In general, technology advancements in healthcare are happening because of the emergence of non-healthcare players, mostly digital tech companies. These companies are developing tools and applications not just for treatment, but for prevention too. The scope is widening from sick care to health care, such as personal health sensors.
A significant trend is ‘ongoing monitoring’ for the prevention and detection of disease. AI will play a role, since sensors are all about collecting and analyzing data with the aim to prevent or slow down the onset of disease. Wearable devices are not just to glance at pulse rates during exercise. The Apple watch, for example, can now send EKG reports and other alerts directly to medical teams.
Digital Technologies and AI
To debate which digital technologies will emerge to the forefront or Thailand’s position in the AI invention space is to miss the point. By developing an ecosystem with a strong foundation, Thailand can cast a wide net to capture any or all technology solutions. As new applications come to market, Thailand can pick and choose. A more robust and flexible ecosystem creates more options. More options mean more services to be offered.
According to the demographics, there’s no question about the demand for healthcare services. The question is whether Thailand is ready, willing and able to satisfy the demand. For a paradigm shift, medical and healthcare teams will require training to develop KYP (know your patient) systems as new digital and AI tools come online. For example, to distinguish between an incoming sensor alert that really requires assistance and an alert that is a false positive.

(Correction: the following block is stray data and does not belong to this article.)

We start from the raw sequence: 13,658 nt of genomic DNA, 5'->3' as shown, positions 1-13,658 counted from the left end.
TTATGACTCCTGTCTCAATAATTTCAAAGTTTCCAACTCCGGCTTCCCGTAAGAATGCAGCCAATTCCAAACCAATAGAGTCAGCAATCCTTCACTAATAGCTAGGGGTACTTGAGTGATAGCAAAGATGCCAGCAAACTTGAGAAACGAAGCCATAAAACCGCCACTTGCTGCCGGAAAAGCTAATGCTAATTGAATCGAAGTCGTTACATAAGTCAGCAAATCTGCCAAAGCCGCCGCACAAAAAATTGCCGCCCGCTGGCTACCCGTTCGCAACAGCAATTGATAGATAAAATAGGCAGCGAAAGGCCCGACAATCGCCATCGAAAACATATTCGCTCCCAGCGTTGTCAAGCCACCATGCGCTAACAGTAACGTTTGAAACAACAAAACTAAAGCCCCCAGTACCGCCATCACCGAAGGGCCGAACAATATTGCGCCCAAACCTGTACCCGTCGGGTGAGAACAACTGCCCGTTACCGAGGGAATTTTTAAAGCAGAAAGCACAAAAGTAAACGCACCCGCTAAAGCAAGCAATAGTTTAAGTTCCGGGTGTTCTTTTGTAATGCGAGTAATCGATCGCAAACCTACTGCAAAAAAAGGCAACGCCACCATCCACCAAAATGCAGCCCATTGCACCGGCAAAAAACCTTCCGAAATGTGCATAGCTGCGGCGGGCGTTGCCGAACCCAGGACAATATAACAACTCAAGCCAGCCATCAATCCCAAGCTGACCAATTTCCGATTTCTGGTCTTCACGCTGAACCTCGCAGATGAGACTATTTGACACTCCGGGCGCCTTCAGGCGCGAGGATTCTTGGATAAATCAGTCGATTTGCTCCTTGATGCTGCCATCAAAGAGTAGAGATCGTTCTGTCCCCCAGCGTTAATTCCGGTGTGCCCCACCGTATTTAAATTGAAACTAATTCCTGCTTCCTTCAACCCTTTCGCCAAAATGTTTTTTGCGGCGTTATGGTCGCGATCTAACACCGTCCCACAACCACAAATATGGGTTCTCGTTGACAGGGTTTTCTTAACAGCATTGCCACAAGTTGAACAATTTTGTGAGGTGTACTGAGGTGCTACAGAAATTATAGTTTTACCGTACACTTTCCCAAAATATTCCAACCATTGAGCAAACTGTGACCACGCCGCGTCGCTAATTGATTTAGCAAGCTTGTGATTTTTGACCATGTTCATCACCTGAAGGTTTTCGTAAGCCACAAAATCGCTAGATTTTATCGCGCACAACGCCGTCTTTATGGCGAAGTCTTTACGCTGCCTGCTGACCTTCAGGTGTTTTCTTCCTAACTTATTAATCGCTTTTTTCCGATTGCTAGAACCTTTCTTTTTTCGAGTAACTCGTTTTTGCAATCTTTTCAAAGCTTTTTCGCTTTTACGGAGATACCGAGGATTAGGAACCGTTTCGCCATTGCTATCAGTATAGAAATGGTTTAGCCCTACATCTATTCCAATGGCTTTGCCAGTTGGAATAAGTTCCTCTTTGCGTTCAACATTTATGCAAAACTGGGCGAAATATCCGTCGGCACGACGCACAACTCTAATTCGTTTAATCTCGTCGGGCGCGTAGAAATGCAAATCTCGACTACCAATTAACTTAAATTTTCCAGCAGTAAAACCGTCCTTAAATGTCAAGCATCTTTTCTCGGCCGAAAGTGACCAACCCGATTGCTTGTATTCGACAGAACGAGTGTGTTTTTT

So, while Thailand does not need to be on the bleeding edge of technology innovation, it will need to be abreast of what’s happening. Practitioners need to determine which technologies they want. Public and private hospitals, as well as other operators, need to be ready to participate in digital transformation.
Thailand’s Digital Economy Readiness
Thailand is advancing toward digital transformation. The move is in line with Thailand’s digital transformation policy - Thailand 4.0. Numerous agencies are gearing up for digital platform adoption and data centres, partly accelerated due to the impact from the pandemic.
Thailand’s Digital Economy and Society (DES) Ministry aims to use a centralised data-sharing platform by 2023 through a public cloud service, which will be embedded with Internet of Things and AI technologies. Accordingly, the government continues to consider the prickly policy issues for handling data privacy issues.
What Are the Uses of AI in Healthcare?
Marketing departments love AI because the possibilities are so sensational. For example, nanobots will enter our system and repair cells so that we can live to be 120 or more. The reality is, however, that AI applications in Thailand and elsewhere will remain narrow for a long while:
- AI tools and applications need to be validated by the Thai FDA and other regulatory authorities
- Health data is sensitive, especially if it is identifiable to patients
- Scalability of adoption is not easy – practitioners must be convinced that the operationalization of AI data is easy, and ultimately that it solves a problem in a superior way
In Thailand, and globally, more people are entering into the ‘elderly’ demographic. Nearly all of them will need medical and ongoing healthcare services. Thailand has respected medical practioners and facilities that can be expanded to include more ongoing process-based healthcare treatment. Thailand’s natural and cultural attributes create a desirable and charming lifestyle destination for the elderly, particularly Westerners who typically suffer through cold climates. Building a healthcare ecosystem that can integrate new technologies will leverage Thailand’s assets, without having to fuss over which technologies will be winners. Focus on the customer, not the technology.
Greg Beatty Bio
Greg Beatty is Canadian with a US law degree. He has worked in Asia for several multinational companies and law firms. He is member of the Advisory Council of Thailand Regional Forum (email@example.com).